CDC Emergency Partners Newsletter - Special Zika Virus Edition - March 11, 2016


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Emergency Partners Newsletter

ZIKA VIRUS - SPECIAL EDITION 

March 11, 2016


Zika virus (Zika) is spreading in multiple countries and territories. Please share the following information with those who may find it useful.


Table of Contents


Types of Cases

Zika virus is spread to people primarily through the bite of an infected Aedes species mosquito (A. aegypti and A. albopictus). To date, Zika has not been spread by mosquitoes in the continental United States. However, lab tests have confirmed Zika virus in travelers returning to the United States. These travelers have gotten the virus from mosquito bites and a few through sex.

With the recent outbreaks in the Americas, the number of Zika cases among travelers visiting or returning to the United States will likely increase. CDC is not able to predict how much Zika virus would spread in the continental United States. Many areas in the United States have the type of mosquitoes that can become infected with and spread Zika virus. However, recent outbreaks in the continental United States of chikungunya and dengue, which are spread by the same type of mosquito, have been relatively small and limited to a small area.

Zika virus can also be sexually transmitted by a man to his partners. Not having sex is the best way to prevent sexually transmitted Zika. If a person is sexually active, using condoms, the right way, every time he or she has sex can reduce the chance that he or she can get Zika through sex.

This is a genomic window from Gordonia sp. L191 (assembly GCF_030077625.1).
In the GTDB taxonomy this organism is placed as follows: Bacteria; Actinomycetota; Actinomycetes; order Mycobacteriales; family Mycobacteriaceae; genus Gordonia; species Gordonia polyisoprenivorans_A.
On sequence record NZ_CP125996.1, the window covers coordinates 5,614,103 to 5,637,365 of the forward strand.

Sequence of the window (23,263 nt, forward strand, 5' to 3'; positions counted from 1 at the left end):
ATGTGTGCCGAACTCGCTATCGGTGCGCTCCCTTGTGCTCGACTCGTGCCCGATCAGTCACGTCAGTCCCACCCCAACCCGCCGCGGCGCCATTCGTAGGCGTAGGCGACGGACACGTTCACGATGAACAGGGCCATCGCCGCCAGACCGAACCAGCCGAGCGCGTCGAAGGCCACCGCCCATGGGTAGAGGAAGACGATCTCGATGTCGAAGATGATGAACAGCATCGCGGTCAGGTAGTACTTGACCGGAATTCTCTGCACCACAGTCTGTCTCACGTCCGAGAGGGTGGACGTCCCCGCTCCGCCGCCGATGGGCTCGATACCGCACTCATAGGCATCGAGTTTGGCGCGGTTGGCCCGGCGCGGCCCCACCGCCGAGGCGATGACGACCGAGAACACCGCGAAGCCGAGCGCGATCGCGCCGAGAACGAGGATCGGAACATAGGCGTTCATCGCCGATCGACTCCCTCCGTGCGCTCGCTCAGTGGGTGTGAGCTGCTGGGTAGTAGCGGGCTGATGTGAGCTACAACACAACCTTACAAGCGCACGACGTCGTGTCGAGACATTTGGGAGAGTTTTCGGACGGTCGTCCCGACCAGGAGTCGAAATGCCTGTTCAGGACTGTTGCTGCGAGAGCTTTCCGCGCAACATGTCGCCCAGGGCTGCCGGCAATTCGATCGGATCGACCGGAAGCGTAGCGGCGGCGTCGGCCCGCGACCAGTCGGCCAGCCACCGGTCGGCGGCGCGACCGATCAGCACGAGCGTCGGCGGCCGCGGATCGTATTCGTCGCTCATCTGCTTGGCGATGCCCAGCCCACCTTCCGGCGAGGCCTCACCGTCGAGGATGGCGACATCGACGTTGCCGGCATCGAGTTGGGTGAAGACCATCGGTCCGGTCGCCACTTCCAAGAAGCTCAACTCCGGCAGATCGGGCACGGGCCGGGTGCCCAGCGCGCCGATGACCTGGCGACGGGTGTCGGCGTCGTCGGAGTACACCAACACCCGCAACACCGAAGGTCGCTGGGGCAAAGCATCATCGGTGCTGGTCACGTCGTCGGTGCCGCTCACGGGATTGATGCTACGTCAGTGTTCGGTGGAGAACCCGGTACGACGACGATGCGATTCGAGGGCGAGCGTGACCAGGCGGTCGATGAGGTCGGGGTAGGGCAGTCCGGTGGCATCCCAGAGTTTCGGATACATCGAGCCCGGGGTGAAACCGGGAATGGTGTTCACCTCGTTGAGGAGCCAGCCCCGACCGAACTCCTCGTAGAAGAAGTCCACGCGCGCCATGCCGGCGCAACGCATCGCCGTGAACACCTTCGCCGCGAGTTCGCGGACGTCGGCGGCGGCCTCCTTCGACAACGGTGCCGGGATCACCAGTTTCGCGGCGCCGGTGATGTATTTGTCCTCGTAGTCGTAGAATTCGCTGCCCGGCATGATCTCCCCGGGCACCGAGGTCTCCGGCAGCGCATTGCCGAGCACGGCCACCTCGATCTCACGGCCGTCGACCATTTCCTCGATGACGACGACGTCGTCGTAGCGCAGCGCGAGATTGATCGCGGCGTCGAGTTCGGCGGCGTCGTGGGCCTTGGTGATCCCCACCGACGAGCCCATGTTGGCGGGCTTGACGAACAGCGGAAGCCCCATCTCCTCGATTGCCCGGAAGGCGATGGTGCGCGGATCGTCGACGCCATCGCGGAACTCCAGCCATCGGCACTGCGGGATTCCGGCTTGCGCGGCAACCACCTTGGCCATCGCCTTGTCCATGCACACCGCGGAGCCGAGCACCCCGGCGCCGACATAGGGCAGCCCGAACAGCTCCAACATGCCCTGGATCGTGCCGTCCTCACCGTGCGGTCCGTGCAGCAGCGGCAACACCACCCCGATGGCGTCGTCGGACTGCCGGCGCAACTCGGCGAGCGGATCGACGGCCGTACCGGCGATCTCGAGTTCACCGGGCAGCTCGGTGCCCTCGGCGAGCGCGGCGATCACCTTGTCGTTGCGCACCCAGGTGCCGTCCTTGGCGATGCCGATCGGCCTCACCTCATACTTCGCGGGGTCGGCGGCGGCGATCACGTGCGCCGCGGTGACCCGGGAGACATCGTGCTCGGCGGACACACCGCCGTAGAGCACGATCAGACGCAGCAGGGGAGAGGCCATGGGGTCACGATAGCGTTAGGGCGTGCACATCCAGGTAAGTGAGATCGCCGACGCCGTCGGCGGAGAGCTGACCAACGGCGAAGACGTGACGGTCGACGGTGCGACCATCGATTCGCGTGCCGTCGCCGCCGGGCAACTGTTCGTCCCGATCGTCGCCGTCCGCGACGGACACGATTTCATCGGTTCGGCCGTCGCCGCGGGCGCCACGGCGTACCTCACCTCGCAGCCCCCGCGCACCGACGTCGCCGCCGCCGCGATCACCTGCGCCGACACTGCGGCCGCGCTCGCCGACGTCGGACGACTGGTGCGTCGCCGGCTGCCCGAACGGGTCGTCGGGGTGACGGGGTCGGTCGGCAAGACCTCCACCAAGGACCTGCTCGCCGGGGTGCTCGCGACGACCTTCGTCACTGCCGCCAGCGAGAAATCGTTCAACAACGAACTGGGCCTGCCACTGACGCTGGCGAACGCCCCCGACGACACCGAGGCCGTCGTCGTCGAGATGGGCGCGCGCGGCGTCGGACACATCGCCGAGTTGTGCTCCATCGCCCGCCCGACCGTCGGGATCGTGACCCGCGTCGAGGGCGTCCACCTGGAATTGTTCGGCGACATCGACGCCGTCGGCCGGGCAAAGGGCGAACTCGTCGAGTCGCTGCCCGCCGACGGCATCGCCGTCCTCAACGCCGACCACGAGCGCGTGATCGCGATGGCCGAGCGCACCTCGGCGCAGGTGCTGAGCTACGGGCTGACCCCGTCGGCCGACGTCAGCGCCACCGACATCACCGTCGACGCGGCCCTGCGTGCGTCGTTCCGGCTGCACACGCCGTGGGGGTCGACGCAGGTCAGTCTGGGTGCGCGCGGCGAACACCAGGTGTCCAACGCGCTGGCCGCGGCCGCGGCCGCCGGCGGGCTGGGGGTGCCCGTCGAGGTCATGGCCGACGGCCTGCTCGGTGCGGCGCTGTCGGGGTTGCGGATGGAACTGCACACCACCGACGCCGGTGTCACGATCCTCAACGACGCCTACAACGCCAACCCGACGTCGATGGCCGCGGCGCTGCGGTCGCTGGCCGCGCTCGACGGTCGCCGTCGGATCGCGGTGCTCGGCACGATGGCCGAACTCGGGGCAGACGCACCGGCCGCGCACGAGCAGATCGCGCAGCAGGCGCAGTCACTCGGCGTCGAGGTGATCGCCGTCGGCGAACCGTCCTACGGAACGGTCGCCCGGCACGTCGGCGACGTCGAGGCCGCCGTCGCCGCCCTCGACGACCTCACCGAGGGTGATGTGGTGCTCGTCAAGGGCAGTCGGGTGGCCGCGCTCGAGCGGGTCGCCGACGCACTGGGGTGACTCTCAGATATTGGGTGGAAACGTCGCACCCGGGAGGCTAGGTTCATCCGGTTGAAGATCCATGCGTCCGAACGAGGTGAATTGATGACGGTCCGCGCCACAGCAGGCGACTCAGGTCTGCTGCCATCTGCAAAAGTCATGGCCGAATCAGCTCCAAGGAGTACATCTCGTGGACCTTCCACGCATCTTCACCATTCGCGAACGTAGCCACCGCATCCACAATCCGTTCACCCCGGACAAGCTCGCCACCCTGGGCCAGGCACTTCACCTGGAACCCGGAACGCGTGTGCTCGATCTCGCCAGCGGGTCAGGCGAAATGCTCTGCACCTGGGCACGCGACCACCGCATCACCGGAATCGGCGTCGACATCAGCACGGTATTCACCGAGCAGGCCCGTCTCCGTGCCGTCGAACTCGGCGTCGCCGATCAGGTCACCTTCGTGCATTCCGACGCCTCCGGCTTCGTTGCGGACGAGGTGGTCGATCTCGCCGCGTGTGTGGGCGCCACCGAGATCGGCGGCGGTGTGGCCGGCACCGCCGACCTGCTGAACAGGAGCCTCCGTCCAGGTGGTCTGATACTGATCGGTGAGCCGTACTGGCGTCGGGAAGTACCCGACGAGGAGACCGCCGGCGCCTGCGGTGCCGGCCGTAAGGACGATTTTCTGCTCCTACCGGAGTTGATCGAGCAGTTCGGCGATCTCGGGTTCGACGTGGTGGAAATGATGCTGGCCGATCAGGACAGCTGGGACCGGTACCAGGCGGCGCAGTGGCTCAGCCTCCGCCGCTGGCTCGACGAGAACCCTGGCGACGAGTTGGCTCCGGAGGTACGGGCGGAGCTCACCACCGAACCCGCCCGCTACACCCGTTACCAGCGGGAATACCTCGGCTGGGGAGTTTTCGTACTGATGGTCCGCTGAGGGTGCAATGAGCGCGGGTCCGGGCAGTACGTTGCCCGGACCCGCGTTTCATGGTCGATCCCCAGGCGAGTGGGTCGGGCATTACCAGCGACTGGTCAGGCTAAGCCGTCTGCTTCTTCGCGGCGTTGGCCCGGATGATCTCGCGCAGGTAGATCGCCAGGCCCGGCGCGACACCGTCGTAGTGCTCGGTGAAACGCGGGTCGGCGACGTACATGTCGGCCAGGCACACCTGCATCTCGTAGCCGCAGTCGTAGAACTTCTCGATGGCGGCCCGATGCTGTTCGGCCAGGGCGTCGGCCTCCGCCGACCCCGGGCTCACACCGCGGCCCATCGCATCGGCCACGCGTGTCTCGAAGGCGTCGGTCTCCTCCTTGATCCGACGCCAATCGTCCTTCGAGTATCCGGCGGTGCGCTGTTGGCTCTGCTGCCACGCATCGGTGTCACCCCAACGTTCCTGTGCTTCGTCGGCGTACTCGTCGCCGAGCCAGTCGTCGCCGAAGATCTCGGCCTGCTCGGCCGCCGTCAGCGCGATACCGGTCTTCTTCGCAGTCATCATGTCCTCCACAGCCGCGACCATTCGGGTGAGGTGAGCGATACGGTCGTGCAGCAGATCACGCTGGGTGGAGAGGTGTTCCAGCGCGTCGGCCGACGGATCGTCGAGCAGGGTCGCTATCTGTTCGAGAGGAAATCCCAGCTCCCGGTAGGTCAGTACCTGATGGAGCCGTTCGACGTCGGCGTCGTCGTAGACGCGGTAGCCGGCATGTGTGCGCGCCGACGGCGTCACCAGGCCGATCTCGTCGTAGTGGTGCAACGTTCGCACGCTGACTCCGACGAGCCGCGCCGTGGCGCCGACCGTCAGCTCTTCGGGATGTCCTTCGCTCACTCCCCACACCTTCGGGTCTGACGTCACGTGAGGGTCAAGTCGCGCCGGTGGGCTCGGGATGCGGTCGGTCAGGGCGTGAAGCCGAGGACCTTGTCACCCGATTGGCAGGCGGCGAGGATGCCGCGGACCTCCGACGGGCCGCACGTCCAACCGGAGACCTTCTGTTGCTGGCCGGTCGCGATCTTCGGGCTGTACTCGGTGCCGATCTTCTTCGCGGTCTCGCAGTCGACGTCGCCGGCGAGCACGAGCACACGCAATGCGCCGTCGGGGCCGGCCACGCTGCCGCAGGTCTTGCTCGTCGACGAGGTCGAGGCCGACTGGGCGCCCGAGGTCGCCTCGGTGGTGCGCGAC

Prevention/Treatment

There is no specific medicine or vaccine for Zika virus.

The best way to prevent diseases spread by mosquitoes is to protect yourself and your family from mosquito bites.

  • Wear long-sleeved shirts and long pants.
  • Stay in places with air conditioning and window and door screens to keep mosquitoes outside.
  • Treat your clothing and gear with permethrin or buy pre-treated items.
  • Use Environmental Protection Agency (EPA)-registered insect repellents. Always follow the product label instructions.
  • Sleep under a mosquito bed net if air conditioned or screened rooms are not available or if sleeping outdoors.

To prevent sexually transmitted Zika, use condoms, the right way, every time you have sex.

Symptoms

The most common symptoms of Zika virus disease are

  • Fever
  • Rash
  • Joint pain
  • Conjunctivitis (red eyes)

Most people infected with Zika virus won’t even know they have the disease because they won’t have symptoms. The sickness is usually mild with symptoms lasting for several days to a week. People usually don’t get sick enough to go to the hospital, and they very rarely die of Zika.